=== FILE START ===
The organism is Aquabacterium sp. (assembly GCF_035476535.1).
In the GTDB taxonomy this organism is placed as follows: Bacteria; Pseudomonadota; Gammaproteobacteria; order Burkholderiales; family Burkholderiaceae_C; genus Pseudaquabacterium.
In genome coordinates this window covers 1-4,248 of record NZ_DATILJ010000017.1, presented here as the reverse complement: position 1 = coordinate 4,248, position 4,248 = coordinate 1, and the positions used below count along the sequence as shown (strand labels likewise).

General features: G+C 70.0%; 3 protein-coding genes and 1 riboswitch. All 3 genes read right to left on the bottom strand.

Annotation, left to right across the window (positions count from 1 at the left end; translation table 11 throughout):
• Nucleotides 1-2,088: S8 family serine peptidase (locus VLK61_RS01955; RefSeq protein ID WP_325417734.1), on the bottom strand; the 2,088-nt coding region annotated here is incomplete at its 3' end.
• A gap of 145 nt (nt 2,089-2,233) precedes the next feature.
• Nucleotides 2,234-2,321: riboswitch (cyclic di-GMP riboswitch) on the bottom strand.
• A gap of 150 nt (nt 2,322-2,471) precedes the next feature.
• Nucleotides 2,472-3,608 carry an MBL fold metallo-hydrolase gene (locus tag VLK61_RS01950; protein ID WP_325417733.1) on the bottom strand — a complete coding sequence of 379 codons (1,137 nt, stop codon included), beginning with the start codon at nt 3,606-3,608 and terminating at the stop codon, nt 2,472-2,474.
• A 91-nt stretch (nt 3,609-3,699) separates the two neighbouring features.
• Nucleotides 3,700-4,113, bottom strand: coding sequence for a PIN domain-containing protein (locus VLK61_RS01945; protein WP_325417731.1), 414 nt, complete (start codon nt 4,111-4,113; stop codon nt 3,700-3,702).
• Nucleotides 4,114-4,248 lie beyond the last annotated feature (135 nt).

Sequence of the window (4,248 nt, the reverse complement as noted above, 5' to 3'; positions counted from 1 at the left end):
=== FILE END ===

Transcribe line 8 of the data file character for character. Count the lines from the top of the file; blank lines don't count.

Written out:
• Nucleotides 2,234-2,321: riboswitch (cyclic di-GMP riboswitch) on the bottom strand.